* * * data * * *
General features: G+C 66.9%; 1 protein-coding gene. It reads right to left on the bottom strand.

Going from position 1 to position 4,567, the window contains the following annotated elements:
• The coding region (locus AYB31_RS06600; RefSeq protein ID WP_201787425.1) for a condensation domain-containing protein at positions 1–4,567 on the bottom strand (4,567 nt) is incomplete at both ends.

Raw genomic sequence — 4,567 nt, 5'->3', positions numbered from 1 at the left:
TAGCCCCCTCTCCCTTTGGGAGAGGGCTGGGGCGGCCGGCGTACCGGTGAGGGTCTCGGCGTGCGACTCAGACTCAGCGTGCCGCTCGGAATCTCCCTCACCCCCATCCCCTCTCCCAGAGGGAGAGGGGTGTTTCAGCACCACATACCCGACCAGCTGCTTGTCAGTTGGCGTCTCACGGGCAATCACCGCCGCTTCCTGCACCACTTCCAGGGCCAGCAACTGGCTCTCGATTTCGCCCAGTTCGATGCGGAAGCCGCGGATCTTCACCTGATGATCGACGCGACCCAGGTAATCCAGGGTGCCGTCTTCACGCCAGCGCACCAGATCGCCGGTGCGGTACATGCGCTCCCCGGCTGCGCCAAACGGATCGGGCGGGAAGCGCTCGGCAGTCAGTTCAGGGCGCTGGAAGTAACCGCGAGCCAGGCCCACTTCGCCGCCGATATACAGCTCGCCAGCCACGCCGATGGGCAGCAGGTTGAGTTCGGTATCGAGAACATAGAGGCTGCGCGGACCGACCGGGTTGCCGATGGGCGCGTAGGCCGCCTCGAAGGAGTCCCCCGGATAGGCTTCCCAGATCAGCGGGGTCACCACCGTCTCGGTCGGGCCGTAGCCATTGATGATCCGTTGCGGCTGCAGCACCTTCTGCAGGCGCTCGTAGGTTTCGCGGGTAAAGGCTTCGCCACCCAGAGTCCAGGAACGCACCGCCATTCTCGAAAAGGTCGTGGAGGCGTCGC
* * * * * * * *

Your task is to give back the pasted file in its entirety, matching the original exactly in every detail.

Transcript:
General features: G+C 66.9%; 1 protein-coding gene. It reads right to left on the bottom strand.

Going from position 1 to position 4,567, the window contains the following annotated elements:
• The coding region (locus AYB31_RS06600; RefSeq protein ID WP_201787425.1) for a condensation domain-containing protein at positions 1–4,567 on the bottom strand (4,567 nt) is incomplete at both ends.

Raw genomic sequence — 4,567 nt, 5'->3', positions numbered from 1 at the left:
TAGCCCCCTCTCCCTTTGGGAGAGGGCTGGGGCGGCCGGCGTACCGGTGAGGGTCTCGGCGTGCGACTCAGACTCAGCGTGCCGCTCGGAATCTCCCTCACCCCCATCCCCTCTCCCAGAGGGAGAGGGGTGTTTCAGCACCACATACCCGACCAGCTGCTTGTCAGTTGGCGTCTCACGGGCAATCACCGCCGCTTCCTGCACCACTTCCAGGGCCAGCAACTGGCTCTCGATTTCGCCCAGTTCGATGCGGAAGCCGCGGATCTTCACCTGATGATCGACGCGACCCAGGTAATCCAGGGTGCCGTCTTCACGCCAGCGCACCAGATCGCCGGTGCGGTACATGCGCTCCCCGGCTGCGCCAAACGGATCGGGCGGGAAGCGCTCGGCAGTCAGTTCAGGGCGCTGGAAGTAACCGCGAGCCAGGCCCACTTCGCCGCCGATATACAGCTCGCCAGCCACGCCGATGGGCAGCAGGTTGAGTTCGGTATCGAGAACATAGAGGCTGCGCGGACCGACCGGGTTGCCGATGGGCGCGTAGGCCGCCTCGAAGGAGTCCCCCGGATAGGCTTCCCAGATCAGCGGGGTCACCACCGTCTCGGTCGGGCCGTAGCCATTGATGATCCGTTGCGGCTGCAGCACCTTCTGCAGGCGCTCGTAGGTTTCGCGGGTAAAGGCTTCGCCACCCAGAGTCCAGGAACGCACCGCCATTCTCGAAAAGGTCGTGGAGGCGTCGC